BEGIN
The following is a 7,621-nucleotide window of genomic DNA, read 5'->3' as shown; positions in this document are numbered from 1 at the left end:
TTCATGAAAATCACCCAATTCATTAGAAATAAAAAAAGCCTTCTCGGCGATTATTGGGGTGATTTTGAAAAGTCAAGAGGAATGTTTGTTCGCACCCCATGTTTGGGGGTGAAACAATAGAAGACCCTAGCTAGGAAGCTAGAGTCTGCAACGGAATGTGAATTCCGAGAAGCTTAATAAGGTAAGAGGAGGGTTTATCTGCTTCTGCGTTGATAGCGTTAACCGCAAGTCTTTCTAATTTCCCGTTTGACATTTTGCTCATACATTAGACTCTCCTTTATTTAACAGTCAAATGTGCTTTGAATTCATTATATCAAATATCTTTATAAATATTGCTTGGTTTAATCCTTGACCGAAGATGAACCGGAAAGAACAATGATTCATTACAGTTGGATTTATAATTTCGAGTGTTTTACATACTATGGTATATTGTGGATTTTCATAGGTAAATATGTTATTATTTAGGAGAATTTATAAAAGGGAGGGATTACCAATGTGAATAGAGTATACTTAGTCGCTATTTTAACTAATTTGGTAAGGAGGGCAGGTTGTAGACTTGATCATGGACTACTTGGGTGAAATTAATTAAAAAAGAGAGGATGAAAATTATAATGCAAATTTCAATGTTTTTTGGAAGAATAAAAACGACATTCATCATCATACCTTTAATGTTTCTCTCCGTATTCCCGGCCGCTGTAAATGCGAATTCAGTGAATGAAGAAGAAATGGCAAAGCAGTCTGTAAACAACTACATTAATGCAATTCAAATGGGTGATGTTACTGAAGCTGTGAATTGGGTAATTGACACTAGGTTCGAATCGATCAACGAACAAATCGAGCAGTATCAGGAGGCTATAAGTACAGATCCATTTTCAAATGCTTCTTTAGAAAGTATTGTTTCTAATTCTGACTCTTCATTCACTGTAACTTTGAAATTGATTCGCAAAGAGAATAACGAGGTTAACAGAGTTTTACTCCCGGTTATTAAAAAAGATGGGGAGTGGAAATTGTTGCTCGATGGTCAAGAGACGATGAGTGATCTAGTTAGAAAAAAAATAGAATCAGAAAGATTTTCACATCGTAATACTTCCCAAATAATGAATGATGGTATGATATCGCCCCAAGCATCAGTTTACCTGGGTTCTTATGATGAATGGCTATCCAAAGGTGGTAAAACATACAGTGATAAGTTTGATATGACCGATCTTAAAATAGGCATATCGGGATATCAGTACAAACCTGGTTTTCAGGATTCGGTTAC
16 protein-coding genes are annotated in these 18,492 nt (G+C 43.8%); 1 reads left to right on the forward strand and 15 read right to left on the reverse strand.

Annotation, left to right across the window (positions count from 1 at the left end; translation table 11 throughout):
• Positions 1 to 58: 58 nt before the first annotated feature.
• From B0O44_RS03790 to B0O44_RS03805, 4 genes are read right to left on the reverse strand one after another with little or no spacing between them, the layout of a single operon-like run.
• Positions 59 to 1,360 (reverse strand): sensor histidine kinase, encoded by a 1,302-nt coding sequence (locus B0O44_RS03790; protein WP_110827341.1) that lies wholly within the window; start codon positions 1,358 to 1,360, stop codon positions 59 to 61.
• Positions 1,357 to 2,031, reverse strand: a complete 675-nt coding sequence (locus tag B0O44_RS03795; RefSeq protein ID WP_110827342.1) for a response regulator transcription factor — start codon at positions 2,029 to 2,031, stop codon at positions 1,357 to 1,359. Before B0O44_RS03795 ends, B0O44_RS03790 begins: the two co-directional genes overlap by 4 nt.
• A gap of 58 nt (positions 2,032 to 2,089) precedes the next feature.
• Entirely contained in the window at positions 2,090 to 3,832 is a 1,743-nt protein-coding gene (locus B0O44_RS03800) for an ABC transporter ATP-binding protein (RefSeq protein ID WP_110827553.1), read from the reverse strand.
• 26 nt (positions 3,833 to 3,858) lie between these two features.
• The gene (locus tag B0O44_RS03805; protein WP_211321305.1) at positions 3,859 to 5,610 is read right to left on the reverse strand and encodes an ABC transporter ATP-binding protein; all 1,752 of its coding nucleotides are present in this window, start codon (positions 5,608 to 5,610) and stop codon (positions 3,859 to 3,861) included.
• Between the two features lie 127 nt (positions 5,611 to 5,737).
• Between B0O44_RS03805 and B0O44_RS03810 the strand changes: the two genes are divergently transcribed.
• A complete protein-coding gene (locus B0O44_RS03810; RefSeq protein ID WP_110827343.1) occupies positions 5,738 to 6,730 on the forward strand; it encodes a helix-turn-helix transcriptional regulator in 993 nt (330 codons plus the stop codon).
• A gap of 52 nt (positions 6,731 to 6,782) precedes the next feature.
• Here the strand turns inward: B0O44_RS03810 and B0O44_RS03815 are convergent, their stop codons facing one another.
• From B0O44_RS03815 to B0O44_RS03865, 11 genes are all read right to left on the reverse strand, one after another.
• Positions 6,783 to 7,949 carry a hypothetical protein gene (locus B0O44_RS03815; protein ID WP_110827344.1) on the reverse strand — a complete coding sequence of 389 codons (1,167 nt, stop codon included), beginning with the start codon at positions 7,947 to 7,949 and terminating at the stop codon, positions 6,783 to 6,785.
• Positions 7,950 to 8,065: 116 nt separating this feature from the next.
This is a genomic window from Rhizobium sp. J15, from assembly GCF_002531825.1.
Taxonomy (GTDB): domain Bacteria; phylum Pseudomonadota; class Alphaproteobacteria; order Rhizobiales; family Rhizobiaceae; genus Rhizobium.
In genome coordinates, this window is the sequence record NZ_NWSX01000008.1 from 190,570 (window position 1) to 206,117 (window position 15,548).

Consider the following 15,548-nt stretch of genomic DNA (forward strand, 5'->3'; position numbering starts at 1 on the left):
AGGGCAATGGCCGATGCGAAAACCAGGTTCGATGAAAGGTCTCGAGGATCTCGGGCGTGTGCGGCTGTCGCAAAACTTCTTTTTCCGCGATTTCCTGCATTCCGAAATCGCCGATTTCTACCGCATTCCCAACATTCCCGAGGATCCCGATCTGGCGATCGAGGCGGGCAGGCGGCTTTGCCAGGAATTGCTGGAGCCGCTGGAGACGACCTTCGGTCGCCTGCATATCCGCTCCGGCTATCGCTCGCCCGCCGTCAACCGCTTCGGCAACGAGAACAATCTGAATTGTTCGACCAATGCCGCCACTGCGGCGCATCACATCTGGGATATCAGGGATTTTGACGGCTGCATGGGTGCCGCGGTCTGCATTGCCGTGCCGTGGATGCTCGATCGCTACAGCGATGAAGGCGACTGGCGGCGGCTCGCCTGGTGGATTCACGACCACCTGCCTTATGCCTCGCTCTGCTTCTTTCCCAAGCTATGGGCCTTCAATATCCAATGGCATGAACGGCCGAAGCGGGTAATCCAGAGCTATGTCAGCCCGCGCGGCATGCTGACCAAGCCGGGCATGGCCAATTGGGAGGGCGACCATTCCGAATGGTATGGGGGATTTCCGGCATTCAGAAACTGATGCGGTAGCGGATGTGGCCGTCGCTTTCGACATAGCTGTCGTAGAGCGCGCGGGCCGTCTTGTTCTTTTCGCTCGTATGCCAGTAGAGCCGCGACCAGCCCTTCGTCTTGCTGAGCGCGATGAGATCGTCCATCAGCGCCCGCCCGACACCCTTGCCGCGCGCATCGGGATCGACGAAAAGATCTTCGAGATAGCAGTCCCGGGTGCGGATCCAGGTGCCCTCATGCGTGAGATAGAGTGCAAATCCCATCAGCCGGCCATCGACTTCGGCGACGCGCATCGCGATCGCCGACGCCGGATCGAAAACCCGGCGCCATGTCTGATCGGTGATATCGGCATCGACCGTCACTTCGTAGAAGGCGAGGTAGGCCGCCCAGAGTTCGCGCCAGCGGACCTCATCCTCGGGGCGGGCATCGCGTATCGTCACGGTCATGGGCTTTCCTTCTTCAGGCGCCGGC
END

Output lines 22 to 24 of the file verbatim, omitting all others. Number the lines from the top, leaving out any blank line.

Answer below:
Taxonomy (GTDB): domain Bacteria; phylum Pseudomonadota; class Alphaproteobacteria; order Rhizobiales; family Rhizobiaceae; genus Rhizobium.
In genome coordinates, this window is the sequence record NZ_NWSX01000008.1 from 190,570 (window position 1) to 206,117 (window position 15,548).

Consider the following 15,548-nt stretch of genomic DNA (forward strand, 5'->3'; position numbering starts at 1 on the left):